government and military. Through all these means,
China is rapidly catching up. Depressed yet? I don’t mean to terrify you. I love China. I wrote a book about it. I travel there all the time. I have many friends there. This is not about the Chinese people. But it’s time that we connect the dots on what the Communist Party
of China is trying to do. They haven’t surpassed us yet, but when we look in the rear-view mirror, those objects are closer than they appear. Where does this leave the US? We used to pour generous funding
into the toughest technologies. But no longer. In recent years, of all the global money
going into AI startups, almost 50% went to Chinese startups, just 38% to the US,
and far less to the rest of the world. We used to give our students a world-class science
and technology education. But no longer. A recent OECD study
ranks China 10th in the world in science and math scores, and the US a measly 31st. That’s unacceptable. We used to collaborate effectively
between the private and public sector. But no longer. Numbers are hard to compare, but in recent years,
the Chinese government has vastly increased
its research and development funding. So it now spends nearly 9% of its budget. The US spends less than 3%. Compare that to
the Space Age in the 1960s, where we spent nearly 12%. And finally, we used to set the global values
and standards for technology. But no longer. Huawei, a Chinese company,
is set to dominate the 5G infrastructure, the antennas and routers
that are going to run everything from your mobile phone
to the whole Internet of Things. We shouldn’t want
any one company, Chinese or not, to have the ability
to shut down our electricity grid, or, if they want, make all the self-driving cars
veer off the road. There is no good outcome
to the path we’re on. If we do nothing, here’s where we end up. We could see, for example, the spread of China’s
Orwellian social control system to other countries, where they’re using facial recognition
and monitoring what people say online, to stop jaywalking, sure, but also to make sure no one’s saying
anything negative about their government. China is already using this
to oppress their own uyghur minority, and they’re exporting that technology
to dictators around the world. We could see dangerous
gene-editing experiments on humans if we don’t work together to set the ethics
for this type of research. You already saw a Chinese scientist come out with an “AIDS-proof”
baby late last year. And, most importantly,
we could see violent conflict increase because we haven’t bothered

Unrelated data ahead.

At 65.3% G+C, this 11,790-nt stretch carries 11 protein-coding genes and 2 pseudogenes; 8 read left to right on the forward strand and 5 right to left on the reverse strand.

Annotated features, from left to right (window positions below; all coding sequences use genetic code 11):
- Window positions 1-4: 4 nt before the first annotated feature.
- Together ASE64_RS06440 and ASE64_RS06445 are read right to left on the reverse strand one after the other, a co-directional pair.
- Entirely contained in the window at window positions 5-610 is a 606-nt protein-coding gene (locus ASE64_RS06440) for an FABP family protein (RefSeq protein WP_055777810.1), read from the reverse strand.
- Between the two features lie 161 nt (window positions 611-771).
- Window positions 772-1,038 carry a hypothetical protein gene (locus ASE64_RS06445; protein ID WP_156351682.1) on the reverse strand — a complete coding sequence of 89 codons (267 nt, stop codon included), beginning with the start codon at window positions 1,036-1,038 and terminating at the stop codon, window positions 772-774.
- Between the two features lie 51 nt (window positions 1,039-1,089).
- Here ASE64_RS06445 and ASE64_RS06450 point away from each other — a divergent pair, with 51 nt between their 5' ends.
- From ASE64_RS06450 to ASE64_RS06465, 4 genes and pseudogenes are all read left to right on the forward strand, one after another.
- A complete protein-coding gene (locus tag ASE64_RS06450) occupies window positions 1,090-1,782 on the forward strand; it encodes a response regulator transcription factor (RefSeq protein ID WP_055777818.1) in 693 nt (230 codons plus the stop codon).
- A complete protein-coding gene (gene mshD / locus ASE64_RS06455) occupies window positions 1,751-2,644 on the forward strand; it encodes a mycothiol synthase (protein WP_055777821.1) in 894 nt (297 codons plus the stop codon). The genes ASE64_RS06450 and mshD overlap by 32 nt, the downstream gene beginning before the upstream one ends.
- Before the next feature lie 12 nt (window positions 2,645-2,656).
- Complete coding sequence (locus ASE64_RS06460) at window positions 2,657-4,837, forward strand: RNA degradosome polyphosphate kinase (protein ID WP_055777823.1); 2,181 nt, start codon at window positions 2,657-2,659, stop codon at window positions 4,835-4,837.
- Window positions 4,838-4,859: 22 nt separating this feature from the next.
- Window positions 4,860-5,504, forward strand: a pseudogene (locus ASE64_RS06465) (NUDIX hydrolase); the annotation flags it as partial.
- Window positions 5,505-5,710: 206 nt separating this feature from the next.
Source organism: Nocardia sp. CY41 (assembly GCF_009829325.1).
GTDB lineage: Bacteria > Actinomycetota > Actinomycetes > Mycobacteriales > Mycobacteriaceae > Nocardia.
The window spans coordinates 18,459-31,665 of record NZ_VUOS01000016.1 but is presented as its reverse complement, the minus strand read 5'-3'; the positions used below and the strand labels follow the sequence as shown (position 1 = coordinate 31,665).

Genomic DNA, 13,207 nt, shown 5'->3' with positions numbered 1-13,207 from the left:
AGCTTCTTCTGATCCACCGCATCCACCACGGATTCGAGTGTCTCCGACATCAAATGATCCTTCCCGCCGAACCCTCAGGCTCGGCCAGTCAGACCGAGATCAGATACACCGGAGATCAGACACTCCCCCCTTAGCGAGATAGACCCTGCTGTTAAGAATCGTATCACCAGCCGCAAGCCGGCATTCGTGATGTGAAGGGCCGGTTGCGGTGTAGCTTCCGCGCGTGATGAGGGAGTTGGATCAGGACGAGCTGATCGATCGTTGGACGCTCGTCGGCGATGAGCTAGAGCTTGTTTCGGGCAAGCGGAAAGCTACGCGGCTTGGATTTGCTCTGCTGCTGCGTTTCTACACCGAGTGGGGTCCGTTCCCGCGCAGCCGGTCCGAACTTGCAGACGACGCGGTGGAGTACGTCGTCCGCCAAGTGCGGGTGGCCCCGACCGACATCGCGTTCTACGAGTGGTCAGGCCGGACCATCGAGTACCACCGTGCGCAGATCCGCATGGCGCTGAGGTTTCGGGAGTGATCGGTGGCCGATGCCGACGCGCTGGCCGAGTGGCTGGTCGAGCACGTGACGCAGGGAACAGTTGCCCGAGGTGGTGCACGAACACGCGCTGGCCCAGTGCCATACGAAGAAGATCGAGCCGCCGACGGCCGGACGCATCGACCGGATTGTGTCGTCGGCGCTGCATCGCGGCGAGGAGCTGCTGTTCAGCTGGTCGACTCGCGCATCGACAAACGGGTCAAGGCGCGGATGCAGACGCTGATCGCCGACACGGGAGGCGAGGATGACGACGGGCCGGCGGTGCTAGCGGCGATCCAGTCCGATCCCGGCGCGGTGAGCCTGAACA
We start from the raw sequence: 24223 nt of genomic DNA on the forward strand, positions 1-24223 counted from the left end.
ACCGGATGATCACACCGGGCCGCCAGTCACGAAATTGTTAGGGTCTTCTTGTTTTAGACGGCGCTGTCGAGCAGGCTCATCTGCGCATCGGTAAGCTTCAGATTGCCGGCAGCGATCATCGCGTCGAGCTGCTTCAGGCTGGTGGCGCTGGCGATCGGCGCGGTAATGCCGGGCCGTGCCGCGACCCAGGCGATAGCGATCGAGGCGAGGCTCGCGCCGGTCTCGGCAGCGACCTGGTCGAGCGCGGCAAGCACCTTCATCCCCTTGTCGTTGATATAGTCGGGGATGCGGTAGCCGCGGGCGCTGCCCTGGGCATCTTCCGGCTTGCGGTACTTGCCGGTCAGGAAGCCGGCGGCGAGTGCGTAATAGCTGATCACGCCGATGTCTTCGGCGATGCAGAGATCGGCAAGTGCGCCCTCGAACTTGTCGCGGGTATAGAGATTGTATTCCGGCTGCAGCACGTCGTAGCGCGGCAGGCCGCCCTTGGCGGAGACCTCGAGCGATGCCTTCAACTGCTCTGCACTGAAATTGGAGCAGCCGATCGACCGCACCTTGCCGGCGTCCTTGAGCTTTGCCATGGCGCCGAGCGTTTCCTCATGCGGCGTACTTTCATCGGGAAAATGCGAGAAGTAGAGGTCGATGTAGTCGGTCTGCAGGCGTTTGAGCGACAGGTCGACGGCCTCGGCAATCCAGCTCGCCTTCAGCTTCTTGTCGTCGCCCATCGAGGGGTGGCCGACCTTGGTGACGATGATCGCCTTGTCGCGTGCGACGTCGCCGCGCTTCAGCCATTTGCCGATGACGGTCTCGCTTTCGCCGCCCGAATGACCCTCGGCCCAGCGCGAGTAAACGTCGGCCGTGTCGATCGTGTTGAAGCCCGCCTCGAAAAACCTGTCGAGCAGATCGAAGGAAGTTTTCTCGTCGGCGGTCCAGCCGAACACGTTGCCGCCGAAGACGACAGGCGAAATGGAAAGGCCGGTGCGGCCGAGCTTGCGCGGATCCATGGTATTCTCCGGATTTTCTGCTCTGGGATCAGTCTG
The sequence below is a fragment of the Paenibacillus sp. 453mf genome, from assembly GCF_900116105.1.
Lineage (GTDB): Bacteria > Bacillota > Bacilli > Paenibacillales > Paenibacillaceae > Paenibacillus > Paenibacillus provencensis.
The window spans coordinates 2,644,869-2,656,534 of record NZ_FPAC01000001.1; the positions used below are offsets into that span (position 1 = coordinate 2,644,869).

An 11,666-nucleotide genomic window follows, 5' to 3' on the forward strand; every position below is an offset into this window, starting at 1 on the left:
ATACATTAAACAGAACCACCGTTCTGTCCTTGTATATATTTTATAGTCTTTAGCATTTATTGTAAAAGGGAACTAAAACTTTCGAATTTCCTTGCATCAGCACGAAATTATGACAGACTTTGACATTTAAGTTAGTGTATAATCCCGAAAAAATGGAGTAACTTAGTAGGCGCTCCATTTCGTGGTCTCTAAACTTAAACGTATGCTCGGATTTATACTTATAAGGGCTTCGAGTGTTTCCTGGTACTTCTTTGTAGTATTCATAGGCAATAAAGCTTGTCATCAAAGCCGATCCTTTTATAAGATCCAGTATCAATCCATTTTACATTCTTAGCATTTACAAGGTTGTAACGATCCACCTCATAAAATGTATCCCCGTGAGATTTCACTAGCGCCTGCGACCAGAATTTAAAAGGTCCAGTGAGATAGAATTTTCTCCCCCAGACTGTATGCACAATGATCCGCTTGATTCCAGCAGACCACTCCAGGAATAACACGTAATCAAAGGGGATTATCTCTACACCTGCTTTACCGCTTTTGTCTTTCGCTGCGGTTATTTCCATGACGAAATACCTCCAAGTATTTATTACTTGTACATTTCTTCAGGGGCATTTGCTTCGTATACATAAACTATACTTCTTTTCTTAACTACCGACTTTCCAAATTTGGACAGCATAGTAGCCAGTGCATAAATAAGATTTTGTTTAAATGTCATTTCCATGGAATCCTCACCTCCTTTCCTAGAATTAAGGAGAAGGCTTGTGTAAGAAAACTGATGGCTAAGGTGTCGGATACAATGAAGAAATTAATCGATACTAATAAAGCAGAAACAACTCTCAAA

to set the norms for cyberwar, like we saw in our 2016 election, or robots and more, and as China and others
increasingly adapt these technologies and their international ambitions grow. This is not inevitable. It’s in our power, all of us,
to choose a different future. The Chinese aren’t 10 feet tall. They have a long way to go,
and we can compete effectively if we get started now So, what have we done to date? It’s been almost entirely defensive. So far, the US government has pulled up
the drawbridge to Castle USA, dug a moat, and tried to protect
the technology that’s inside. We recently tightened up our laws to make it harder
for Chinese and other foreigners to invest in our technology companies, and we’re in the process
of broadening our export controls so US companies can’t sell
cutting-edge technology to China. This alone isn’t going
to solve the problem. Moats and walls won’t work. Technology is airborne. Much of it has already flown. As all of you know, we’re part
of one global web of innovation. Let me give you an example. Semiconductors are often
designed in the US, but then you manufacture it
in South Korea, in Japan, and in Taiwan. From there, they move to China, where they’re assembled
into all the gadgets in your pocket. And from there, they’re sold
all over the world. Tech companies collaborate across borders
and innovate everywhere. Alibaba, a Chinese company,
does much of its AI research in China, but also in the US, in Moscow,
in Israel, and Singapore, and elsewhere. Google has advanced research labs here, but also in China, in London,
in India, and around the world. Breaking up this global web
will be nearly impossible. Most countries won’t go along
and would punish us as much as China. So what would a positive,
offensive strategy look like? To compete, we do not have to declare
the Chinese people the enemy, and we do not have to close
ourselves off from the world. Here’s how we, all of us,
working together, including you, could do it. On the global level,
we have to stop going it alone. After World War II, a remarkable group of people came together and created the United Nations, the World Health Organization,
and the IAEA, that governs nuclear power. It was an enormous effort,